• ③ Attention should be paid to the possibility of antibiotic-related diarrhea and pseudomembranous enteritis. If there is any doubt, the drug should be stopped in time.
  • ④ It has a neuromuscular blocking effect, and should be avoided in combination with other neuromuscular blocking agents.

07. Glycylcycline

Currently only tigecycline. Its mechanism of action and antibacterial spectrum are similar to those of tetracyclines, but the current drug resistance rate is low. It has high antibacterial activity against multi-drug resistant Staphylococcus, Enterococcus, Streptococcus, Enterobacteriaceae, and Acinetobacter.

It is also sensitive to coryneform bacteria, lactobacilli, Leuconostoc, anaerobic bacteria, fast-growing mycobacteria, listeria, and mycoplasma. It has antibacterial activity in vitro against Acinetobacter baumannii and Stenotrophomonas maltophilia. But Pseudomonas aeruginosa and Proteus are resistant to it.

At present, the FDA only approved for the treatment of various complicated adult abdominal infections, complicated skin and soft tissue infections, and community-acquired pneumonia caused by the above-mentioned sensitive bacteria. However, it is also used in China for the treatment of severe infections caused by certain specific bacteria, especially multi-drug resistant bacteria. In order to reduce the emergence of drug-resistant bacteria, experts recommend it as the last option and avoid using it alone.

08. Chloramphenicol

Including chloramphenicol and thiamphenicol, which can act on the 50S subunit of the bacterial ribosome and inhibit protein synthesis. It has a broad-spectrum antimicrobial effect, including G+, G- bacteria, anaerobic bacteria, Rickettsia, Spirochetes and Chlamydia, etc.

The use of chloramphenicol is generally reduced due to serious adverse reactions such as high drug resistance of pathogenic bacteria and bone marrow suppression. However, it easily penetrates the blood-brain and blood-eye barriers, and is effective against intracellular pathogens such as Salmonella typhi and Rickettsia. There are still certain indications for its application.

Such as the treatment of ampicillin-resistant Haemophilus influenzae, Neisseria meningitidis and Streptococcus pneumoniae meningitis; combined with penicillin for ear-derived brain abscesses. During medication, peripheral blood should be monitored regularly, and long-term medication should be avoided.

Thiamphenicol has bactericidal effect on Haemophilus influenzae, Streptococcus pneumoniae and Neisseria meningitidis; it has only bacteriostatic effect on other bacteria. Pseudomonas aeruginosa, Acinetobacter, Enterobacter, Serratia marcescens, Indole-positive Proteus, MRSA and Enterococcus are resistant to it. Its side effects are slightly lower than that of chloramphenicol, and it can also be used for respiratory, urinary, and intestinal infections caused by sensitive bacteria.

09. Rifamycins

Including rifampicin, rifamycin SV, rifapentine and rifabutin. It has a broad antibacterial spectrum and is effective against mycobacteria, G+ bacteria, G- and atypical pathogens.


  • ① Rifampicin is the main drug for combined chemotherapy for tuberculosis, non-tuberculous mycobacterial infections, and leprosy. Rifapentine can replace rifampicin as one of the combination drugs. Rifabutin can be used for the prevention and treatment of anti-mycobacterial infection in HIV patients.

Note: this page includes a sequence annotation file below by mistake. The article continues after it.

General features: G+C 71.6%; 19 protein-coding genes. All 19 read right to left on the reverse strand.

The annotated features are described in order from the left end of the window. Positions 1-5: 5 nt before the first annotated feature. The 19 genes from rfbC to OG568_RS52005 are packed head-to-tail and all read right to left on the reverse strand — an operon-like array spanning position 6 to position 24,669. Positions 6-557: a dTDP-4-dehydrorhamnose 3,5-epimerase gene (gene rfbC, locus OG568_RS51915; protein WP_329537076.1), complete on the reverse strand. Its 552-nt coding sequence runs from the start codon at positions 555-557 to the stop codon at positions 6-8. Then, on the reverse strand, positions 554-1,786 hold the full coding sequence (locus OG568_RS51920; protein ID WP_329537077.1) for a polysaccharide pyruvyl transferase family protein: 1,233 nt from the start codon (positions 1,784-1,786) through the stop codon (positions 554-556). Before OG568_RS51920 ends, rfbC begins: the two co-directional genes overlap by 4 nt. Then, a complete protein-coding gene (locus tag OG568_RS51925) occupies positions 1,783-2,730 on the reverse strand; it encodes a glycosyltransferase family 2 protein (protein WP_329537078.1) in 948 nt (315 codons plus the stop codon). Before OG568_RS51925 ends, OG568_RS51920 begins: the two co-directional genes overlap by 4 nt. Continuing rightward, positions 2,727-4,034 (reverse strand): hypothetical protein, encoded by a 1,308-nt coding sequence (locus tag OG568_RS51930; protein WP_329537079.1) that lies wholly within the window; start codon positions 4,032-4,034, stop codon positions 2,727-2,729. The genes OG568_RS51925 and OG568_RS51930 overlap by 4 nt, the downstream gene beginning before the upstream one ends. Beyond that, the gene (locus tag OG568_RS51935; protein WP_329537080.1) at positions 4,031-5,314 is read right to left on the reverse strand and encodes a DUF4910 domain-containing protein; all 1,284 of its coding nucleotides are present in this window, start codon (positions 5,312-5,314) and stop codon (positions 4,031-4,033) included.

• ② Rifampicin can also be used as a preventive drug for chronic carriers of Neisseria meningitidis or close contacts of meningitis; however, it should not be used for the treatment of meningitis because the bacteria may quickly become resistant.
  • ③ In individual cases, severe infections caused by MRSA and methicillin-resistant coagulase-negative staphylococci (MRCNS) can be treated with vancomycin combined with rifampicin.

10. Glycopeptides

Including vancomycin, norvancomycin, teicoplanin, etc. It can inhibit the synthesis of bacterial cell walls and also has an effect on cytoplasmic RNA, making it difficult to develop drug resistance.

Applies to:

  • ① Severe infections caused by drug-resistant G+ bacteria, including MRSA or MRCNS, ampicillin-resistant Enterococcus, and penicillin-resistant Streptococcus pneumoniae; it can also be used for severe G+ bacteria infections in patients allergic to penicillins.
  • ② Treat patients with agranulocytosis and highly suspected G+ bacteria infection.
  • ③ Vancomycin can still be used for the infection of Flavobacterium meningitidis.
  • ④ Oral vancomycin or norvancomycin can be used for C. difficile enteritis that is severely ill or has failed metronidazole treatment.
  • ⑤ Vancomycin or norvancomycin is usually not used for preventive medication before surgery. However, in medical units with a high incidence of MRSA infection and/or if the consequences of infection are severe, such as certain brain surgeries, heart surgeries, and total joint replacements, it is also recommended to use its single-dose preventive medication.
  • ⑥ Teicoplanin is not used for the treatment of central nervous system infections.
  • ⑦ Pay attention to monitor urine routine, renal function and hearing changes during medication. The course of treatment generally does not exceed 14 days.

11. Polymyxins

Commonly used are polymyxin B and E. It has strong effects on aerobic G-bacteria, including Pseudomonas aeruginosa, and has obvious nephrotoxicity. It is mainly used for topical application; but in recent years it has become a candidate for the treatment of multi-drug resistant G-bacteria infections.

The indications for systemic application are:

  • ① Severe infections caused by multi-drug-resistant Pseudomonas aeruginosa that have failed other drug treatments; and various infections caused by widely drug-resistant G-bacteria
  • ② Topically used for wound infection or spray inhalation to treat respiratory infection.

(source: dxy, reference only)